JUNEAU – On a unanimous vote, legislation by Rep. Zulkosky codifying federal recognition of Alaska’s Tribes in State law for the first time passed the Senate this morning.
Despite the shared values between Tribes and the State that seek to ensure vibrant and healthy communities, Alaska obtained statehood during an era of federal Indian policy where the federal government sought to terminate its trust relationship with Tribes, and while the federal government ultimately embraced needed change, by passing the Self Determination and Education Assistance Act in 1975, Alaska’s statutory policy towards Tribes is still a relic of the past.
House Bill 123 does not change the State’s relationship with Tribes but simply affirms their status, enumerated by the Federal government.
“Tribes have been recognized by the federal government, and by the Executive and Judicial branches of Alaska’s government, but we, the Legislature, have not held up our end of the bargain and officially acknowledged Tribes in state law,” said Representative Tiffany Zulkosky (D Bethel). “Regardless of this, the State looks to our Tribal partners to leverage significant federal resources and provide a litany of essential services to Alaskans living in remote parts of the State.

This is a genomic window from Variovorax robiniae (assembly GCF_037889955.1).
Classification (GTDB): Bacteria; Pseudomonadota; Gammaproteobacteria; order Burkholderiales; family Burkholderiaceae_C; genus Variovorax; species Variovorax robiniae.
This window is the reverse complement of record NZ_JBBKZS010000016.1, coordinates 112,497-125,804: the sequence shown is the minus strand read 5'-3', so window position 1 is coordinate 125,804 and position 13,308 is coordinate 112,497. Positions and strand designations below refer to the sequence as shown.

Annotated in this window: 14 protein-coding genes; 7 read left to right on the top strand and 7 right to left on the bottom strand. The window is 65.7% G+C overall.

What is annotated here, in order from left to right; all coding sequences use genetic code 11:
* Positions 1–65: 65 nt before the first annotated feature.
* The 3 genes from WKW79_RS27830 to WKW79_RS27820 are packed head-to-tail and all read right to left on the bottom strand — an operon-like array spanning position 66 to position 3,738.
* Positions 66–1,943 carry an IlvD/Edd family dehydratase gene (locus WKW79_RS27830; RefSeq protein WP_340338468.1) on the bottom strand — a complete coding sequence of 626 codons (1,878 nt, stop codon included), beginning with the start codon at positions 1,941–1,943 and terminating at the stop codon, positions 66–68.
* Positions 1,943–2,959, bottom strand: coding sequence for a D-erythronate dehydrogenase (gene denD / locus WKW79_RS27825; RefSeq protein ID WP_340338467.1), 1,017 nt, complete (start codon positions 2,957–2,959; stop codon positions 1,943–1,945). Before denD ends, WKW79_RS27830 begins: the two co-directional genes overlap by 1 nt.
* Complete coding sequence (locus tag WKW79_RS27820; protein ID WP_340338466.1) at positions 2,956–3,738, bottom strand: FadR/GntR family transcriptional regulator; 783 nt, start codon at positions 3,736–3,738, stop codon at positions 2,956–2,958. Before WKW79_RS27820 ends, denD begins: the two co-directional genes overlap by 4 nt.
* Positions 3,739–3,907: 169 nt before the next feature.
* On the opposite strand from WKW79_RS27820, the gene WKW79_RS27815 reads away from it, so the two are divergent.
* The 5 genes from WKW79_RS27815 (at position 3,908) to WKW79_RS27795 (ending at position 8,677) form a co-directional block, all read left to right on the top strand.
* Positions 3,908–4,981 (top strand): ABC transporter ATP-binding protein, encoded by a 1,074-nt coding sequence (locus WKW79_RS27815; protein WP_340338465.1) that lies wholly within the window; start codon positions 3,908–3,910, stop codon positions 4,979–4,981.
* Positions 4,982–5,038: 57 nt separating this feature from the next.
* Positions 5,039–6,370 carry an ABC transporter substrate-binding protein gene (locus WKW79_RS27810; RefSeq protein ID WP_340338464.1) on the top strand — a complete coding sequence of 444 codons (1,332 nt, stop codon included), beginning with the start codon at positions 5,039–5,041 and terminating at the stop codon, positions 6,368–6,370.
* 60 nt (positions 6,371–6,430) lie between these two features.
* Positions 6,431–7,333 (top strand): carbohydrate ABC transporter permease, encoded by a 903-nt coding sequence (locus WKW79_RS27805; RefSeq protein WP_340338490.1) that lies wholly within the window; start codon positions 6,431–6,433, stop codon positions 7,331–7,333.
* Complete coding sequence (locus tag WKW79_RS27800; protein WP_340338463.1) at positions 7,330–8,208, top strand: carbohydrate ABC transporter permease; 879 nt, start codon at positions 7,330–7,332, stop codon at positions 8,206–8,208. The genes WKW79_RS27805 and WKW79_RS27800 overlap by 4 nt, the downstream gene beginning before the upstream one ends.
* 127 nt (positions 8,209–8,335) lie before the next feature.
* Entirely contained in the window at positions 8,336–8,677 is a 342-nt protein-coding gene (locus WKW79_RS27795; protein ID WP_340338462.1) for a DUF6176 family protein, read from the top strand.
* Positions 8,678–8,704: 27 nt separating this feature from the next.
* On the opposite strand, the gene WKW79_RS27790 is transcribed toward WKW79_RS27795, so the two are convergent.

HB 123 opens the door for us to simply affirm in Alaska’s legal code, the special and unique relationship that exists between Tribes and the federal government.”
“Tribes play a very important role in the identity of the State of Alaska, and it is critical that the State finally formally recognize that,” said Senator Lyman Hoffman (D – Bethel).
Upon concurrence by the House, HB 123 heads to the Governor for signature.